Introduction To Receptors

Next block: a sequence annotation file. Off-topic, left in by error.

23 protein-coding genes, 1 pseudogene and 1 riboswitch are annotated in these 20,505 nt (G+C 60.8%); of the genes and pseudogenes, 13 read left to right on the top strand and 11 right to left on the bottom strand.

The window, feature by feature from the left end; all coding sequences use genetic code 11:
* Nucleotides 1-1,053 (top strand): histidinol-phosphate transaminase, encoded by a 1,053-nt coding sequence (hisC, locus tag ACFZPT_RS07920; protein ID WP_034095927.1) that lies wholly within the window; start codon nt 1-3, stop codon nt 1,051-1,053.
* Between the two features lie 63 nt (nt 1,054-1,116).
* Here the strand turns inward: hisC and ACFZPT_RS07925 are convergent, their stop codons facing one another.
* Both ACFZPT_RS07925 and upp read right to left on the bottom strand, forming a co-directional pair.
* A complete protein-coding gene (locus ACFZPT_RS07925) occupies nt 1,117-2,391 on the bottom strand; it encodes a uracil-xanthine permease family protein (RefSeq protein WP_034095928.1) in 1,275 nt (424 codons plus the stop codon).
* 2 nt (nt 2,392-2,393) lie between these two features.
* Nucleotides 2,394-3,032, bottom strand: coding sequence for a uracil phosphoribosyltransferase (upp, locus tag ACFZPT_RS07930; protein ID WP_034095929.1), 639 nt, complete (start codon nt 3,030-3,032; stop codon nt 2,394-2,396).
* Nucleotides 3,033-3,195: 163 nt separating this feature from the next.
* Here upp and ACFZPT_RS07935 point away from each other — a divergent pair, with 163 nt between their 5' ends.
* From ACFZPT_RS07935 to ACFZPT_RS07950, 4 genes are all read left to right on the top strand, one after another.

The primary theoretical basis for modern pharmacology is the receptor concept. This holds those drugs, hormones, neurotransmitters, toxins, and other biologically active substances (collectively referred to as ligands) exert their actions by way of interaction with receptors. Receptors are usually proteins and they are often incorporated into membranes or associated with membranes. Receptors also may be associated with structures other than membranes, such as DNA, or they can be “soluble”. In addition to a precise fit, binding of a ligand to its receptor is also the result of attractive forces between the receptor and the ligand. Much like the north pole of a magnet attracting the south pole of another magnet, the receptor and ligand attract one another. When an agonist interacts with its receptor the stimulation of the receptor initiates a sequence of events that results in a physiological response. In the example of the nicotinic acetyl choline receptor, muscle contraction is the physiological effect produced by receptor stimulation.